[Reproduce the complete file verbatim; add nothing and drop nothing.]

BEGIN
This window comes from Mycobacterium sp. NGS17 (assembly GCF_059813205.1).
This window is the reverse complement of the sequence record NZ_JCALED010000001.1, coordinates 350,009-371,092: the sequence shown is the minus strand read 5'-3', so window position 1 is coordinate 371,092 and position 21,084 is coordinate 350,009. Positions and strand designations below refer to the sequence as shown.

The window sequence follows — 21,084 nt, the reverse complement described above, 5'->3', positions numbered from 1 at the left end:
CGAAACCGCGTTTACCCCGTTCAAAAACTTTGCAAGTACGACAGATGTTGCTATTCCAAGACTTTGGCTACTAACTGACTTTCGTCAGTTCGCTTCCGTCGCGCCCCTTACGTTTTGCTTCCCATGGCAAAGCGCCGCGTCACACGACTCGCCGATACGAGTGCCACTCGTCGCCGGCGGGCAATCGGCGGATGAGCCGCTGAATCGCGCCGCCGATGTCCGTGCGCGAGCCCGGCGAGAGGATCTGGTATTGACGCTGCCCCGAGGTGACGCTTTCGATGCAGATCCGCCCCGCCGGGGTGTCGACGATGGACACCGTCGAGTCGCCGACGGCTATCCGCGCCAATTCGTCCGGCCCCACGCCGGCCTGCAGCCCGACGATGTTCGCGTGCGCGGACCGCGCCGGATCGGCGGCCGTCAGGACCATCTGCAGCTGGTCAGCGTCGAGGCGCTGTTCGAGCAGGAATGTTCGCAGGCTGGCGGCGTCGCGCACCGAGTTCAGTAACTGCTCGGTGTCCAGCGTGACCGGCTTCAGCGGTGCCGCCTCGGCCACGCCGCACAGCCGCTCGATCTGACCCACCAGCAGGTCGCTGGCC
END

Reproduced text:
This window comes from Mycobacterium sp. NGS17 (assembly GCF_059813205.1).
This window is the reverse complement of the sequence record NZ_JCALED010000001.1, coordinates 350,009-371,092: the sequence shown is the minus strand read 5'-3', so window position 1 is coordinate 371,092 and position 21,084 is coordinate 350,009. Positions and strand designations below refer to the sequence as shown.

The window sequence follows — 21,084 nt, the reverse complement described above, 5'->3', positions numbered from 1 at the left end:
CGAAACCGCGTTTACCCCGTTCAAAAACTTTGCAAGTACGACAGATGTTGCTATTCCAAGACTTTGGCTACTAACTGACTTTCGTCAGTTCGCTTCCGTCGCGCCCCTTACGTTTTGCTTCCCATGGCAAAGCGCCGCGTCACACGACTCGCCGATACGAGTGCCACTCGTCGCCGGCGGGCAATCGGCGGATGAGCCGCTGAATCGCGCCGCCGATGTCCGTGCGCGAGCCCGGCGAGAGGATCTGGTATTGACGCTGCCCCGAGGTGACGCTTTCGATGCAGATCCGCCCCGCCGGGGTGTCGACGATGGACACCGTCGAGTCGCCGACGGCTATCCGCGCCAATTCGTCCGGCCCCACGCCGGCCTGCAGCCCGACGATGTTCGCGTGCGCGGACCGCGCCGGATCGGCGGCCGTCAGGACCATCTGCAGCTGGTCAGCGTCGAGGCGCTGTTCGAGCAGGAATGTTCGCAGGCTGGCGGCGTCGCGCACCGAGTTCAGTAACTGCTCGGTGTCCAGCGTGACCGGCTTCAGCGGTGCCGCCTCGGCCACGCCGCACAGCCGCTCGATCTGACCCACCAGCAGGTCGCTGGCC